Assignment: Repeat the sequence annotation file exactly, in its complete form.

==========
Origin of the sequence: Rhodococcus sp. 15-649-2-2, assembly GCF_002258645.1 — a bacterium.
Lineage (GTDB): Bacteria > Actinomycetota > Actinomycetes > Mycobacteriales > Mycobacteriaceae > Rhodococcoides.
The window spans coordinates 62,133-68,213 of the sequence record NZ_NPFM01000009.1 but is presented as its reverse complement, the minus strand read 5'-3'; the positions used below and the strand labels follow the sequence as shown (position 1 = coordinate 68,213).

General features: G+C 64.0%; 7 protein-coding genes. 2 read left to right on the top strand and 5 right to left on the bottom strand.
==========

Origin of the sequence: Rhodococcus sp. 15-649-2-2, assembly GCF_002258645.1 — a bacterium.
Lineage (GTDB): Bacteria > Actinomycetota > Actinomycetes > Mycobacteriales > Mycobacteriaceae > Rhodococcoides.
The window spans coordinates 62,133-68,213 of the sequence record NZ_NPFM01000009.1 but is presented as its reverse complement, the minus strand read 5'-3'; the positions used below and the strand labels follow the sequence as shown (position 1 = coordinate 68,213).

General features: G+C 64.0%; 7 protein-coding genes. 2 read left to right on the top strand and 5 right to left on the bottom strand.